On July 11, The Forest Guild hosted a webinar presented by Abby Weinberg of the Open Space Institute titled “Challenges and Opportunities for Southeastern Working Forests.”
In the southeast U.S. the majority of the forest lands are privately (family) owned. While family owned forest lands do indeed account for the majority of this acreage, these landowners often own less than 10 acres each. In contrast, Timberland Investment Management Organizations (TIMOs) and Timber Real Estate Investment Trusts (REITs) hold nearly 30 percent of the forestland in the southeast with average holdings of nearly 1 million acres apiece. Due to the substantial size of TIMO/REIT lands, these groups play a critical role in achieving conservation at scale.
To determine conservation priority areas in the southeast, OSI worked with the Partnership for Southern Forest Conservation, state and federal agencies including the Department of Defense (DoD), and several NGOs to select Core Working Forest areas for targeted conservation. The analysis used data provided by TIMOs and REITs, Market Strength statistics, NatureServe analysis on at-risk species, and Southern Forest Futures research results on the anticipated conversion of conserved lands. The effort resulted in the creation of a shared map of priority areas currently being targeted by Partnership members in their conservation work.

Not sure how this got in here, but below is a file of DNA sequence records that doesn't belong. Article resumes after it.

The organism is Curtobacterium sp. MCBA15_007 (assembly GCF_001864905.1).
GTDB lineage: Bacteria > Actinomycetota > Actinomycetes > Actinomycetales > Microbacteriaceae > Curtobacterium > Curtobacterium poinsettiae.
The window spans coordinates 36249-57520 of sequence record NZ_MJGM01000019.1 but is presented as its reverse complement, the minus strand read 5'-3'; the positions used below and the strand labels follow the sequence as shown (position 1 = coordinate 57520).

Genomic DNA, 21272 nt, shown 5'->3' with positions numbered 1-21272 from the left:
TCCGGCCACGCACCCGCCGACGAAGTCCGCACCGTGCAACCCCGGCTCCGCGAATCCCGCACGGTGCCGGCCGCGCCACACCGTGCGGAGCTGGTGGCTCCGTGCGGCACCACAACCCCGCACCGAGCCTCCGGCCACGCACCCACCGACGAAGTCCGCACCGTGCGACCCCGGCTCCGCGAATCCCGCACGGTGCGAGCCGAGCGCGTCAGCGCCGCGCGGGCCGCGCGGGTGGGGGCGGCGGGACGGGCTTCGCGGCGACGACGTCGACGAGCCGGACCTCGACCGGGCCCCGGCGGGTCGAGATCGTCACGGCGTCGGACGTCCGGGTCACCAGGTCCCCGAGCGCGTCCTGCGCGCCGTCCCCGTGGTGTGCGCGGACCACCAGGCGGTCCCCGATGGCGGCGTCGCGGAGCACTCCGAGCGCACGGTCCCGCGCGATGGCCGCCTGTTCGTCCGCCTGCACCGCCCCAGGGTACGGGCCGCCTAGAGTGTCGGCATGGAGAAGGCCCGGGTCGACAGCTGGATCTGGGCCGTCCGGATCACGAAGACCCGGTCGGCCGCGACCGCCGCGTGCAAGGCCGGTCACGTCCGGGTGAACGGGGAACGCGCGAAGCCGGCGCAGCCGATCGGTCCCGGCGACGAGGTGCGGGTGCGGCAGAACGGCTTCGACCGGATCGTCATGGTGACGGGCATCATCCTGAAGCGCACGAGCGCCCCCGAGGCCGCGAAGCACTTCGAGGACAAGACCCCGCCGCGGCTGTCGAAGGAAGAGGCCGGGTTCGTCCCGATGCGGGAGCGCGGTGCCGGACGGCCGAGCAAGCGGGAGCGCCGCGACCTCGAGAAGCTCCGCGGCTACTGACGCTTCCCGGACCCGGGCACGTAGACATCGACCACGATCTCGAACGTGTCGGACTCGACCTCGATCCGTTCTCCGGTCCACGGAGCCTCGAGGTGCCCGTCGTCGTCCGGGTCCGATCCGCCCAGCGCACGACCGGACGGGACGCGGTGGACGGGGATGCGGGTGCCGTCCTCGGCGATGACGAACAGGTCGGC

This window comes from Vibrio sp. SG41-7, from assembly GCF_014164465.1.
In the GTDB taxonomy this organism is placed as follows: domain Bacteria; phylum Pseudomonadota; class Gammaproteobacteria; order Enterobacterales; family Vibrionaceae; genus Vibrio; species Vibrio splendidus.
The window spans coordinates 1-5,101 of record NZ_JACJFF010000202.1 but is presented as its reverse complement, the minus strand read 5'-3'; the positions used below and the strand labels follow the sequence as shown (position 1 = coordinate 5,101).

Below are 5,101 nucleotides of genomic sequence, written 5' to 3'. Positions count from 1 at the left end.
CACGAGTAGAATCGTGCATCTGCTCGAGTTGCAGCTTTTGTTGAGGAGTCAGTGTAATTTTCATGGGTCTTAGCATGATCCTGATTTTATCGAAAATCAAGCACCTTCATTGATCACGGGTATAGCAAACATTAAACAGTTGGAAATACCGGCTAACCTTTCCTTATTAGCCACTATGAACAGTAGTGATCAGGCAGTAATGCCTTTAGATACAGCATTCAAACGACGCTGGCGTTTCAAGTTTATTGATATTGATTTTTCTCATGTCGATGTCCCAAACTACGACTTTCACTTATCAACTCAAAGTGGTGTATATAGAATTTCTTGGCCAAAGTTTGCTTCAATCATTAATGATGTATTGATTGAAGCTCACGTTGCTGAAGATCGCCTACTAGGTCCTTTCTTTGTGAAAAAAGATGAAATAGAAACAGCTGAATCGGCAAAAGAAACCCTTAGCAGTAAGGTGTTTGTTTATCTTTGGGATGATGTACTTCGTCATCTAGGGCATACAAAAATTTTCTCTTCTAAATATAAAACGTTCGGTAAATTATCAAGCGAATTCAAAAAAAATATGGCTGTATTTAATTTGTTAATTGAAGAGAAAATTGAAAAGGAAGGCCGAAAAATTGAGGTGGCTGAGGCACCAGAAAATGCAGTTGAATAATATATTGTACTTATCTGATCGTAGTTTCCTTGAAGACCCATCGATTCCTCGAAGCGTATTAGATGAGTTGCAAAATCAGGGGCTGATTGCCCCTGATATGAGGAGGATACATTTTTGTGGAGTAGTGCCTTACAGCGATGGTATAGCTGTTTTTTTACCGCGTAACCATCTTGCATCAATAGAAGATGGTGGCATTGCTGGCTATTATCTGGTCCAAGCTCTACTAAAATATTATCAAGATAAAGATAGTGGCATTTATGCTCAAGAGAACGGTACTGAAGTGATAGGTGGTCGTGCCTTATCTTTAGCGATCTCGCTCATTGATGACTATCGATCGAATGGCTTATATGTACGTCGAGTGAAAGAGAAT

While the shared map can serve as a proxy for a formal coordinated effort to conserve southeast forestlands, the webinar emphasized several other potential impacts: 1) expanding institutional policies so they include TIMOs/REITs; 2) accessing the $150 million available in DoD funding for buffer areas; 3) Section 7 of the Endangered Species Act that allows for mitigation for destruction of possible endangered species habitat on DoD buffer areas; 4) Farm Bill funds; 5) Certification of TIMO/REIT lands to strengthen markets; and 6) exploring opportunities for using wood supply agreements with mills to ensure broad level protections.
The Core Working Forest areas maps and the report on Retaining Working Forests in eastern North Carolina can be found here. To listen to the full webinar, click here.
Retaining Working Forests: Eastern North Carolina, an OSI report released in May 2012, in collaboration with the Partnership for Southern Forest Conservation considers the economic realities facing North Carolina’s forestland owners, with a focus on timber investment management organizations (TIMOs) and real estate investment trusts (REITs).
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